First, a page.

|Min Li, Jing Chen, Bo He, Guoying He, Chen-Guang Zhao, Hua Yuan, Jun Xie, Guanghua Xu, Jichun Li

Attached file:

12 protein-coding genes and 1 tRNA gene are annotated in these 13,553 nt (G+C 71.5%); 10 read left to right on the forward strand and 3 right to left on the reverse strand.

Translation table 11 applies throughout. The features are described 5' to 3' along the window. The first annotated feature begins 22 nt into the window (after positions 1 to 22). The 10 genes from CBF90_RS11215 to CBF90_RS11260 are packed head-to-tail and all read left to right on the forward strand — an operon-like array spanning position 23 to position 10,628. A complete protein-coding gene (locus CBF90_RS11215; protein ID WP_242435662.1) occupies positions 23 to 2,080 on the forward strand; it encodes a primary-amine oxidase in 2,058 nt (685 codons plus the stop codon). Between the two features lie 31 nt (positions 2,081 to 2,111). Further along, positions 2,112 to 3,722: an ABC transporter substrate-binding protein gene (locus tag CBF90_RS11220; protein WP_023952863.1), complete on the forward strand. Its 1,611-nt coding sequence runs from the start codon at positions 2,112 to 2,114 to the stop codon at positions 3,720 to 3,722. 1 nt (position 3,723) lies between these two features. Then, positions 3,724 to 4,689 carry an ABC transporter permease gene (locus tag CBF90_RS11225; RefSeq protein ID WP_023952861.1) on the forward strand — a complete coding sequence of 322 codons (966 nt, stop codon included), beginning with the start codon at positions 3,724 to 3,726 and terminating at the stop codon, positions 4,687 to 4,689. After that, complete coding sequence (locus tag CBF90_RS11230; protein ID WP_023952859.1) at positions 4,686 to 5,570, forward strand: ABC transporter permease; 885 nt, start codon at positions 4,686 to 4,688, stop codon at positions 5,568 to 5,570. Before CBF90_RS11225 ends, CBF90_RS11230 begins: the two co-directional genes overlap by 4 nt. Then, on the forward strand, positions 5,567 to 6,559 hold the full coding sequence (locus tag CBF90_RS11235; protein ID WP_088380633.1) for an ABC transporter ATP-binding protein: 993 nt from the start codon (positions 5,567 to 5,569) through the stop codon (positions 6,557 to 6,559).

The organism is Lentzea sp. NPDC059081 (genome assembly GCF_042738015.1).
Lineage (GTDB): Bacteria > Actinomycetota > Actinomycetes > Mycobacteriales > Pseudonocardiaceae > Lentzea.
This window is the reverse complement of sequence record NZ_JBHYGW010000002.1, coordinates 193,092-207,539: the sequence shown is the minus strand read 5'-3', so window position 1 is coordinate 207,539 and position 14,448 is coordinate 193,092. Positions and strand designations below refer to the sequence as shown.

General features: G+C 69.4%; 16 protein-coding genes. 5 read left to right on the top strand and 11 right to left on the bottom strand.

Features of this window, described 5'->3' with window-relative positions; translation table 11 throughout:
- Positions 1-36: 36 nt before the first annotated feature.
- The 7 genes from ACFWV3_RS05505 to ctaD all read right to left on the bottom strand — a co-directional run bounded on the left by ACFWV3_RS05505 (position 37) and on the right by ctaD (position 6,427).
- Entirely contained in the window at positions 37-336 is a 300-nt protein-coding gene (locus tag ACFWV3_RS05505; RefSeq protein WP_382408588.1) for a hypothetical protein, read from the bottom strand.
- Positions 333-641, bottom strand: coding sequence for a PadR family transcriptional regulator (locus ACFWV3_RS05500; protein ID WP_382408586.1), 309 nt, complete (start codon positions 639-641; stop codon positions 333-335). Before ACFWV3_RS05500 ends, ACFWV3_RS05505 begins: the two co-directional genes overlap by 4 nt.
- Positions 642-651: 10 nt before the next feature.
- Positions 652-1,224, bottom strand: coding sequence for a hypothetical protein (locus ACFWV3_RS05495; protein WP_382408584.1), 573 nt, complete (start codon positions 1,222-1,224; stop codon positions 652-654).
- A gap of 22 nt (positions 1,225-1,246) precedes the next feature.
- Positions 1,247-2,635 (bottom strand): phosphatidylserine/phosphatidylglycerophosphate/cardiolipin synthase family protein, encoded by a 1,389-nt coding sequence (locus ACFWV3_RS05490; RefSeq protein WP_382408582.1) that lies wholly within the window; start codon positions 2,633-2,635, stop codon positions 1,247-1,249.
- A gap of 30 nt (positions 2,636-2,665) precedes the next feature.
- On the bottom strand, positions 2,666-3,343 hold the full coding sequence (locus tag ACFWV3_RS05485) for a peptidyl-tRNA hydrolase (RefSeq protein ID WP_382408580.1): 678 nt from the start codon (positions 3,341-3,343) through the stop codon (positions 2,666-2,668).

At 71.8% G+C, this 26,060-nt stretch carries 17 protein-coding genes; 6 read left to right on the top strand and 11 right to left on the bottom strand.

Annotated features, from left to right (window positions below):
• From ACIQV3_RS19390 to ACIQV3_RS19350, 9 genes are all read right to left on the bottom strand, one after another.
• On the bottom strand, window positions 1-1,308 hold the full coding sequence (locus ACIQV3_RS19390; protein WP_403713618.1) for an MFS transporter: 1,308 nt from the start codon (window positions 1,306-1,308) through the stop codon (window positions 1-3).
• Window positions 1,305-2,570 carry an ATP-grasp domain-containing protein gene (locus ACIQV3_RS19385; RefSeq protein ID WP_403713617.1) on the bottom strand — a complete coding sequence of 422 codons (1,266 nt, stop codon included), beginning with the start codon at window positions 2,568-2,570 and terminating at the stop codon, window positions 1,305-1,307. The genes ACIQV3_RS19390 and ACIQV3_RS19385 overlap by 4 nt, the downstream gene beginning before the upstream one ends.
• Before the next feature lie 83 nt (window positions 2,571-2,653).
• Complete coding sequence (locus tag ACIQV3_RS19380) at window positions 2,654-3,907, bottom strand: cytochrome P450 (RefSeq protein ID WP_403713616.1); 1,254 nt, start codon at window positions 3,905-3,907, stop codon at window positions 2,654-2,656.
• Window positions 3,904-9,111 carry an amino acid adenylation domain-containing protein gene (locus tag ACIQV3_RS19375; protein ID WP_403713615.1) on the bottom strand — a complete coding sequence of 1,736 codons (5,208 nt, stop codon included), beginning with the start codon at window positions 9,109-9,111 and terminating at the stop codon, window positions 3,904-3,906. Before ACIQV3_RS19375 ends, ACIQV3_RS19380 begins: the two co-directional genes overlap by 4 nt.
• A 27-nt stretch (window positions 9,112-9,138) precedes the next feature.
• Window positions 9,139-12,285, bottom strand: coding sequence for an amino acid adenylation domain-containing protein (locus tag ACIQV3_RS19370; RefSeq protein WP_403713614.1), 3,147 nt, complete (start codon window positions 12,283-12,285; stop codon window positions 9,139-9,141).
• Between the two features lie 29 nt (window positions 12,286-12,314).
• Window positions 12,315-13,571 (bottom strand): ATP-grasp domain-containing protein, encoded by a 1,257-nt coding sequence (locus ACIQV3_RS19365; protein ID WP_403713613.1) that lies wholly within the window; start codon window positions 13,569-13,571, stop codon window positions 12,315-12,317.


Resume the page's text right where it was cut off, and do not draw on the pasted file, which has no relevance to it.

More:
|Providing stimulation enhancements to existing hand rehabilitation training methods may help stroke survivors achieve better treatment outcomes. This paper presents a comparison study to explore the stimulation enhancement effects of the combination of exoskeleton-assisted hand rehabilitation and fingertip haptic stimulation by analyzing behavioral data and event-related potentials. The stimulation effects of the touch sensations created by a water bottle and that created by cutaneous fingertip stimulation with pneumatic actuators are also investigated. Fingertip haptic stimulation was combined with exoskeleton-assisted hand rehabilitation while the haptic stimulation was synchronized with the motion of our hand exoskeleton. In the experiments, three experimental modes, including exoskeleton-assisted grasping motion without haptic stimulation (Mode 1), exoskeleton-assisted grasping motion with haptic stimulation (Mode 2), and exoskeleton-assisted grasping motion with a water bottle (Mode 3), were compared. The behavioral analysis results showed that the change of experimental modes had no significant effect on the recognition accuracy of stimulation levels (p=0.658), while regarding the response time, exoskeleton-assisted grasping motion with haptic stimulation was the same as grasping a water bottle (p=0.441) but significantly different from that without haptic stimulation (p=0.006). The analysis of event-related potentials showed that the primary motor cortex, premotor cortex, and primary somatosensory areas of the brain were more activated when both the hand motion assistance and fingertip haptic feedback were provided using our proposed method (P300 amplitude 9.46μV). Compared to only applying exoskeleton-assisted hand motion, the P300 amplitude was significantly improved by providing both exoskeleton-assisted hand motion and fingertip haptic stimulation (p=0.006), but no significant differences were found between any other two modes (Mode 2 vs. Mode 3: p=0.227, Mode 1 vs. Mode 3: p=0.918). Different modes did not significantly affect the P300 latency (p=0.102). Stimulation intensity had no effect on the P300 amplitude (p=0.295, 0.414, 0.867) and latency (p=0.417, 0.197, 0.607). Thus, we conclude that combining exoskeleton-assisted hand motion and fingertip haptic stimulation provided stronger stimulation on the motor cortex and somatosensory cortex of the brain simultaneously; the stimulation effects of the touch sensations created by a water bottle and that created by cutaneous fingertip stimulation with pneumatic actuators are similar.